This is not possible if the rental property is owned personally but yes a Company could borrow to repay shareholders or declare a dividend and the interest would be deductible.

    In this case you would have to re-structure by selling the rental to a Company and having the Company draw down a loan to pay you. You can then use the proceeds to pay down your personal loans and whatever else you want.

    However the bright line test now applies so think carefully if you think you may sell within the next five years.

  10. Post
    brand wrote:
    This is not possible if the rental property is owned personally but yes a Company could borrow to repay shareholders or declare a dividend and the interest would be deductible.

    In this case you would have to re-structure by selling the rental to a Company and having the Company draw down a loan to pay you. You can then use the proceeds to pay down your personal loans and whatever else you want.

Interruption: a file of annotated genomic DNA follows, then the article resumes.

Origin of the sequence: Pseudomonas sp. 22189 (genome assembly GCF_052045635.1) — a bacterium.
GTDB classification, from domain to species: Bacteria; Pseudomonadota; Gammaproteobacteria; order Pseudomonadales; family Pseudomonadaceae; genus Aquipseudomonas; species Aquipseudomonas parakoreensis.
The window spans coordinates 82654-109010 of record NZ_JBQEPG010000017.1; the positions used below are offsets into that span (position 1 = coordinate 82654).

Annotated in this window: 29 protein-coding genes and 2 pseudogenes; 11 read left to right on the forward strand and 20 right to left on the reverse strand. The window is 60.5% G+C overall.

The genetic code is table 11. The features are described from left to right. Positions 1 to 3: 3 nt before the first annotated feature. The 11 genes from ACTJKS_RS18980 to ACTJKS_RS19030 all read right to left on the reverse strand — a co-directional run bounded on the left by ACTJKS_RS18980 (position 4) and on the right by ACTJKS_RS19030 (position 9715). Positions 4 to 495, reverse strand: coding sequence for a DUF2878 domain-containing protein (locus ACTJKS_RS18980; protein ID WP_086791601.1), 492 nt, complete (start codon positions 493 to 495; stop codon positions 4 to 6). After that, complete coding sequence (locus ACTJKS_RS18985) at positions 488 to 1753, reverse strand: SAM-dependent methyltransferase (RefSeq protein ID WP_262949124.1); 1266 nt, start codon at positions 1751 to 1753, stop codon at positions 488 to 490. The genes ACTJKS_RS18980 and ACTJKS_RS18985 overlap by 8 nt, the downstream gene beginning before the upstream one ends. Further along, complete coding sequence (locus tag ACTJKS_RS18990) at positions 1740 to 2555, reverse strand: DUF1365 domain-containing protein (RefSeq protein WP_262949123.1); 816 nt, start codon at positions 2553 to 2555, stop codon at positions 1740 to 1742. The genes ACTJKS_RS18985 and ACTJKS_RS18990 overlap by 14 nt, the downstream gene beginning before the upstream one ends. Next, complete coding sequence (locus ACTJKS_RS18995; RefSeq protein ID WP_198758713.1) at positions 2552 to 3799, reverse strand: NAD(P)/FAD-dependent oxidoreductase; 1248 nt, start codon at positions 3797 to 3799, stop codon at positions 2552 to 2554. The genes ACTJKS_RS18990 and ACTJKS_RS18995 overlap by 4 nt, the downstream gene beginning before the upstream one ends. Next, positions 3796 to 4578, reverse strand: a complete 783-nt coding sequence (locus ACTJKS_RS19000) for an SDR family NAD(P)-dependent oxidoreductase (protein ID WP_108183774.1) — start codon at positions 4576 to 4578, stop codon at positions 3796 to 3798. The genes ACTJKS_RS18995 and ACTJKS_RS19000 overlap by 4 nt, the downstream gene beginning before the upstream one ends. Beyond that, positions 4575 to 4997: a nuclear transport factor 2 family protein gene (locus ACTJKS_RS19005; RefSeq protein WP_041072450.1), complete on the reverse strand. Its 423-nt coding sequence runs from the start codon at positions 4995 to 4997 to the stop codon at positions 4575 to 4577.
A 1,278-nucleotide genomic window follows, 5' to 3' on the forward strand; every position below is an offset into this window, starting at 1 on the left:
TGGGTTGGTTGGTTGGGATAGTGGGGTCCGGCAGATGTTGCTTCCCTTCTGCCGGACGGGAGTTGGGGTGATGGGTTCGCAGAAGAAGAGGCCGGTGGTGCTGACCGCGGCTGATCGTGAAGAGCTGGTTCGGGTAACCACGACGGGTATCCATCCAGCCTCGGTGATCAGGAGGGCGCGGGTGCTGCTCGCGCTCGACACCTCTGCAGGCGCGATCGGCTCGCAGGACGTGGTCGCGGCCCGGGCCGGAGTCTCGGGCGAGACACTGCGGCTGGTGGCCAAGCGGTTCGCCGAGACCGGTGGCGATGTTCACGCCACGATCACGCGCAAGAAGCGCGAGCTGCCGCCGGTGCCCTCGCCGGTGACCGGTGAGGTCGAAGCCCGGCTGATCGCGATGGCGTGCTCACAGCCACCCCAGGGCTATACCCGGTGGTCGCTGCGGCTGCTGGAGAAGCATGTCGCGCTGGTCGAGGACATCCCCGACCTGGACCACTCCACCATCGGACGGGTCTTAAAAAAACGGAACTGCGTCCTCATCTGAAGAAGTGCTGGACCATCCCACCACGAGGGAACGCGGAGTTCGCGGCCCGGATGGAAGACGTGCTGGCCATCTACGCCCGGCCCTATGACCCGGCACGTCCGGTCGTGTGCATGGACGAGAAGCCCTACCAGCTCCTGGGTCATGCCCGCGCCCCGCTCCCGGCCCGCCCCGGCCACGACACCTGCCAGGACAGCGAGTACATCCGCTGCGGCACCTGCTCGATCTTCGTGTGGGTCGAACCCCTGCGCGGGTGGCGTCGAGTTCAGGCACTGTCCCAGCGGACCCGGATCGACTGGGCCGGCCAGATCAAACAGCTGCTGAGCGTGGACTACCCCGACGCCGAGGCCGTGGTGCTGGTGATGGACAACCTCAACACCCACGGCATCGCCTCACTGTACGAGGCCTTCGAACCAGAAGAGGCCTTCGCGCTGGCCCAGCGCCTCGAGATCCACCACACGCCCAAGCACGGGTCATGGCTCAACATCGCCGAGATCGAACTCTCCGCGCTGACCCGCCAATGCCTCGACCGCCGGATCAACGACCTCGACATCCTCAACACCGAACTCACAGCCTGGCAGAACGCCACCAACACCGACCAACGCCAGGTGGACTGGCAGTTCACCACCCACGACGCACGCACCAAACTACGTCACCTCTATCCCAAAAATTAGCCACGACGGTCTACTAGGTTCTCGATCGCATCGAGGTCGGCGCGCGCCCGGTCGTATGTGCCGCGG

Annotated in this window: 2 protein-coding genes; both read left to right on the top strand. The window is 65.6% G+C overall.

However the bright line test now applies so think carefully if you think you may sell within the next five years.
    You'd also need to consider whether the tax savings from the interest on a 40k loan are worth the costs (initial and ongoing) of setting up a company and transferring the asset to it. I would say not, unless you were wanting to do it for other non tax purposes anyway, or the loan was much bigger.

  11. Post
    Hi guys,

    Classical family trust

    2 questions

    a. For the tax year I have less than $2500 of income, what method of provisional tax estimation should I use S, E ,R?

    b. Lets say I want to transfer some cash into the trust, and this money has already had income tax(personal) taken off it, does it get treated as income for the trust and taxed again?

    Thanks